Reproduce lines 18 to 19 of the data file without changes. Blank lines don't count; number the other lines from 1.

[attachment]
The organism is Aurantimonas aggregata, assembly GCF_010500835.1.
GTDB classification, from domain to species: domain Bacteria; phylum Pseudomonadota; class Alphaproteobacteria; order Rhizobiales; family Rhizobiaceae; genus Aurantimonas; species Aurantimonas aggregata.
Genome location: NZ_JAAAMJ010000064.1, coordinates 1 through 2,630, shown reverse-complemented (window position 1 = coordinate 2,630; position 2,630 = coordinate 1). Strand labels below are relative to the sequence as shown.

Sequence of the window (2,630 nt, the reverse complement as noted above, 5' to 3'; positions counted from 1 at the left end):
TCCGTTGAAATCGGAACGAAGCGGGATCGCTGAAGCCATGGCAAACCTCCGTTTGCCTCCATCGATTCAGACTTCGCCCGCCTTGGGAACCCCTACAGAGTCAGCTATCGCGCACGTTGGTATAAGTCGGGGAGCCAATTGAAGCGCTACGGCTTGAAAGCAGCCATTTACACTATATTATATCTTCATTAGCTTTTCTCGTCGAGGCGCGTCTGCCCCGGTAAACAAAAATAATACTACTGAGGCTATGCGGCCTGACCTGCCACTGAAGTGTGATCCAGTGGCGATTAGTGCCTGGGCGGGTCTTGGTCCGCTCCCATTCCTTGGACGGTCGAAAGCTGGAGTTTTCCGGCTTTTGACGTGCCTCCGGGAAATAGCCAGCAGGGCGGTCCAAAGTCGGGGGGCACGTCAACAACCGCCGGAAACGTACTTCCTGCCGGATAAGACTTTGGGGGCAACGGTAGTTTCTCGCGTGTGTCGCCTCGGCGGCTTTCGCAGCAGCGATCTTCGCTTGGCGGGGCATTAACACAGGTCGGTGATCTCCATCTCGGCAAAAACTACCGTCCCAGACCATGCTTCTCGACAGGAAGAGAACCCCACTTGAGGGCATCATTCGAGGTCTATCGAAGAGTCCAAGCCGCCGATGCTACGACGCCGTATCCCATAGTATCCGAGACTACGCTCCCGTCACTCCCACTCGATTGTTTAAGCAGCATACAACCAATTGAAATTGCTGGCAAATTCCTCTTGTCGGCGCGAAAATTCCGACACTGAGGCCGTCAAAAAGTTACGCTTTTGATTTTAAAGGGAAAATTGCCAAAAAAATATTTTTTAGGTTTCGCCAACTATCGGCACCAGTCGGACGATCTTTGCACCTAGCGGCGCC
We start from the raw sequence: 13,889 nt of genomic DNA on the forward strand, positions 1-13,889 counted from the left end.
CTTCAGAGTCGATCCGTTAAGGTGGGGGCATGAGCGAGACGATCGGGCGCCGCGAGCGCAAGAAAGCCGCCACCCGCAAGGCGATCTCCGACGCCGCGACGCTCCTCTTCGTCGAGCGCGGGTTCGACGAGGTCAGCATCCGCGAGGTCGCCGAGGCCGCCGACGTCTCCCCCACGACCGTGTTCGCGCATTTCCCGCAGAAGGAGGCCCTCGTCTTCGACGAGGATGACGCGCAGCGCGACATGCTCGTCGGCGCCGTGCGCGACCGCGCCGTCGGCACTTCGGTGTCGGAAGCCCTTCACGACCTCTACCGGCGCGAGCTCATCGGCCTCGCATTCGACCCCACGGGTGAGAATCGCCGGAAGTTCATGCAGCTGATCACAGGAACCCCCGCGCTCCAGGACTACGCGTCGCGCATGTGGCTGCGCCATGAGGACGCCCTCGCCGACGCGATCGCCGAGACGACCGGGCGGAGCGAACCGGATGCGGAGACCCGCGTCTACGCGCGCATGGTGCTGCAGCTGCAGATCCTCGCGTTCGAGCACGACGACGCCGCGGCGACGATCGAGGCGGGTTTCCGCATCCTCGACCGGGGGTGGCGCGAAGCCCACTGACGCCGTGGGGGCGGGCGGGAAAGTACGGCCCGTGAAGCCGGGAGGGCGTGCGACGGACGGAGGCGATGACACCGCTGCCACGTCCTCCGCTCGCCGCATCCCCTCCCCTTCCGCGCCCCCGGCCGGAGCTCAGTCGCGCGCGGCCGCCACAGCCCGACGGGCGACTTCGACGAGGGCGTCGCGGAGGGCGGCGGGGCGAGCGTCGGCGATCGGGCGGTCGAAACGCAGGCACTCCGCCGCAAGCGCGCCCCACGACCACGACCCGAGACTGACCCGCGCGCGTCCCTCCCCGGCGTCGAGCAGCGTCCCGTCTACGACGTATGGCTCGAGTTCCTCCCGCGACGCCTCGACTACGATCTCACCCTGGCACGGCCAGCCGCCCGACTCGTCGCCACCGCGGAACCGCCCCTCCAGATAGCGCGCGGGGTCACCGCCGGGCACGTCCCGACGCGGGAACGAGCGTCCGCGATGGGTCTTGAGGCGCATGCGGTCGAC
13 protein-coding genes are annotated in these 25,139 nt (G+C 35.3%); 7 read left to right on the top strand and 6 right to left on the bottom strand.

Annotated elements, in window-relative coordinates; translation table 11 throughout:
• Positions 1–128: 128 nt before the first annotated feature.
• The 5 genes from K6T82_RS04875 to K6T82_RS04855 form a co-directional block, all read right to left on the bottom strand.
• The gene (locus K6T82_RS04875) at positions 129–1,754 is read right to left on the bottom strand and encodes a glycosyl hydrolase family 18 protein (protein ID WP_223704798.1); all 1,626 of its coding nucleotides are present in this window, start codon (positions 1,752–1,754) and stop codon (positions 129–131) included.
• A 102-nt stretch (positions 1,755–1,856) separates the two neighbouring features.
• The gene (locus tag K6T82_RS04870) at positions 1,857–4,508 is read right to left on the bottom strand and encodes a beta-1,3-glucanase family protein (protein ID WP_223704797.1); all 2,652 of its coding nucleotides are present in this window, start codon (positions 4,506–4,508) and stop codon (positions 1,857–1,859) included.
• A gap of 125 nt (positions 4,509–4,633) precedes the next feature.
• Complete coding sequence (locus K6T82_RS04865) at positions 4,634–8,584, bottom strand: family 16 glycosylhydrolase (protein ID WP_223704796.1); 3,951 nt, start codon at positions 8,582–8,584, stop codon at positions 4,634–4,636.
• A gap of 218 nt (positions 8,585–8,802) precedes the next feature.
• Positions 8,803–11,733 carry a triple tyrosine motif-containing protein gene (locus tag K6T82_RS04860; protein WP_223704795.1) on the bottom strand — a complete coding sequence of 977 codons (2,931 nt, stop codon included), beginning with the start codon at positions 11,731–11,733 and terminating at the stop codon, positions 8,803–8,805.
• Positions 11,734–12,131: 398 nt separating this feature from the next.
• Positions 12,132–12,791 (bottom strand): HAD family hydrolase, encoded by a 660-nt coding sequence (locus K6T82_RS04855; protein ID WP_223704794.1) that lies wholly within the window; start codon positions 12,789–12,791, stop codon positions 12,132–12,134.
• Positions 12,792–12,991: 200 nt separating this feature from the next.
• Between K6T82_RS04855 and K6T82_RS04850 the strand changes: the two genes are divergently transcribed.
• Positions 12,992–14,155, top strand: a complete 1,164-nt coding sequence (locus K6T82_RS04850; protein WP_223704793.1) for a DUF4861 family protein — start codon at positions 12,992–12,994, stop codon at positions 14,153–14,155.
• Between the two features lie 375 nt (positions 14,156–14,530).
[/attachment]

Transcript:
• Positions 8,803–11,733 carry a triple tyrosine motif-containing protein gene (locus tag K6T82_RS04860; protein WP_223704795.1) on the bottom strand — a complete coding sequence of 977 codons (2,931 nt, stop codon included), beginning with the start codon at positions 11,731–11,733 and terminating at the stop codon, positions 8,803–8,805.
• Positions 11,734–12,131: 398 nt separating this feature from the next.